The film was insanely impactful. Reaction to it was largely responsible for the declassification of thousands of government documents related to the assassination. A movie. This should come as no surprise, really, as Hollywood often wins the day in America. This, I would argue, is especially true for many who expend much energy complaining about its influence. They're usually first to the trough.

For me, once you clear away the ax-grinding (usually related to Vietnam), it is clear the leftist Lee Harvey Oswald murdered John F. Kennedy. Alone. Occam's razor is not particularly popular with humans. Yes, back in the day I read all the conspiracy books, but eventually I came to view the authors, for the most part, as cranks. Those books were written for adolescent minds.

For me, the most informative book concerning the assassination of President Kennedy is Vincent Bugliosi's Reclaiming History: The Assassination of President John F. Kennedy (2007). It's a thick book. A shorter volume by the author, derived from the first, is called Four Days in November: The Assassination of President John F. Kennedy (2008). It's a much faster read, and a page turner.

If the author's name is familiar, he is the man who prosecuted Charles Manson. You've likely heard of his book documenting that event, Helter Skelter (1974). He was a Democrat, and no fan of George W. Bush. One might think he had every motivation to hang the murder of JFK on the political right, but he did not.

From Wikipedia:

In a review for The New York Times, Bryan Burrough wrote: "Bugliosi is refreshing because he doesn’t just pick apart the conspiracy theorists. He ridicules them, and by name, writing that 'most of them are as kooky as a $3 bill'.”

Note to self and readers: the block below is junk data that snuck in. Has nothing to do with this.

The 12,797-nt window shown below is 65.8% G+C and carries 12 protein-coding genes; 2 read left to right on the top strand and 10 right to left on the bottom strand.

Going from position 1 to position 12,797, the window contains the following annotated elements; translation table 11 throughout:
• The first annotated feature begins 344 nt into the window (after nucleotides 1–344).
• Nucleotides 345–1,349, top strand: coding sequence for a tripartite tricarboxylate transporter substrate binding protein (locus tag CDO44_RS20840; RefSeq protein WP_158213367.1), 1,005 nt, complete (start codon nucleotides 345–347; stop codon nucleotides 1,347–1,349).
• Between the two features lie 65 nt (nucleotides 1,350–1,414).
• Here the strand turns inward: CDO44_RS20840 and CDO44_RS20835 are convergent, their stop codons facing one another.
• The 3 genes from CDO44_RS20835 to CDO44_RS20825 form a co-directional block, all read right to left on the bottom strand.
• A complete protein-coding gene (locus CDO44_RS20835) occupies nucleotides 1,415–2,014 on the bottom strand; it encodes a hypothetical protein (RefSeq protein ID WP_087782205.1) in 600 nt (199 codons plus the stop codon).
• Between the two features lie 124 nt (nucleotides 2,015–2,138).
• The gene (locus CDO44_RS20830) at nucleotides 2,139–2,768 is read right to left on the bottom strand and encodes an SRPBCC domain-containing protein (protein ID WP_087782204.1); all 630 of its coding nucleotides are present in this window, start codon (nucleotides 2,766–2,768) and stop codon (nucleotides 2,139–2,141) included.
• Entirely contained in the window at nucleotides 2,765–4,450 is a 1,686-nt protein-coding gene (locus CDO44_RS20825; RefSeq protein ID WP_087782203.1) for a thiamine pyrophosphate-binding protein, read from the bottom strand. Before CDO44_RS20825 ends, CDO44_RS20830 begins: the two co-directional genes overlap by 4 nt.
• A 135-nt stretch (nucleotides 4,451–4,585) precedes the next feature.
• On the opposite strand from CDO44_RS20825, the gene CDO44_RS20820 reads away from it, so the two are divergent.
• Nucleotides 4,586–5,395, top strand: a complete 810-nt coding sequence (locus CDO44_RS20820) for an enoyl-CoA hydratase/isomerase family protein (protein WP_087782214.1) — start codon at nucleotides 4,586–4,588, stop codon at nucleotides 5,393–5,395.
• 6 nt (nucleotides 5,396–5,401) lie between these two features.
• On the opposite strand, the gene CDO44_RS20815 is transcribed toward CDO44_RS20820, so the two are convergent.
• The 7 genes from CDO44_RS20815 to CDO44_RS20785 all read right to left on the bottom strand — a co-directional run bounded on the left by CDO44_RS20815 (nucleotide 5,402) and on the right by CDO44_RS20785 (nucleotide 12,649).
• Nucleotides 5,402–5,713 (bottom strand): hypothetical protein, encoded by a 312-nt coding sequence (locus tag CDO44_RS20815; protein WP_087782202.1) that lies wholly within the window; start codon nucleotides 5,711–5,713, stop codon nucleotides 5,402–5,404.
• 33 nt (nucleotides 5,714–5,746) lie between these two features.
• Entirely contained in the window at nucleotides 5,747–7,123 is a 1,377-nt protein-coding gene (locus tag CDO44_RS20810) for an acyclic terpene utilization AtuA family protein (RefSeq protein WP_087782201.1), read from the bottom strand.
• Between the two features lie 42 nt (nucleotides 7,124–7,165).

Alex Kingsbury of the U.S. News & World Report described it as "the most exhaustive of the countless narratives that have been written about that fateful day in Dallas.”

Tim Shipman of The Telegraph said: "Mr. Bugliosi...has turned up no new killer fact. His technique instead is to expose the double-think and distortions of the conspiracy theorists."

There are certainly critics of the book. Some make valid points; but in my opinion, most come from folks who struggle with the fact the universe can be a pretty random place. We feel better, it has been pointed out, with recent history's biggest villains, the Nazis, committing recent history's biggest crime, The Holocaust. That makes sense. It provides structure.

Obviously, there are real conspiracies in the world. Lincoln's assassination was a conspiracy. It was found out pretty quickly, and the conspirators met with predictable fates. It wasn't a random act. We like that. Of courses, there are conspiracy theories about the conspiracy. We seem to like that, too.

Side note: My dad used to tell stories of traveling to other states in the aftermath of the assassination and catching substantial flak because of the Texas license plates. Darkly hilarious, and an insight into our species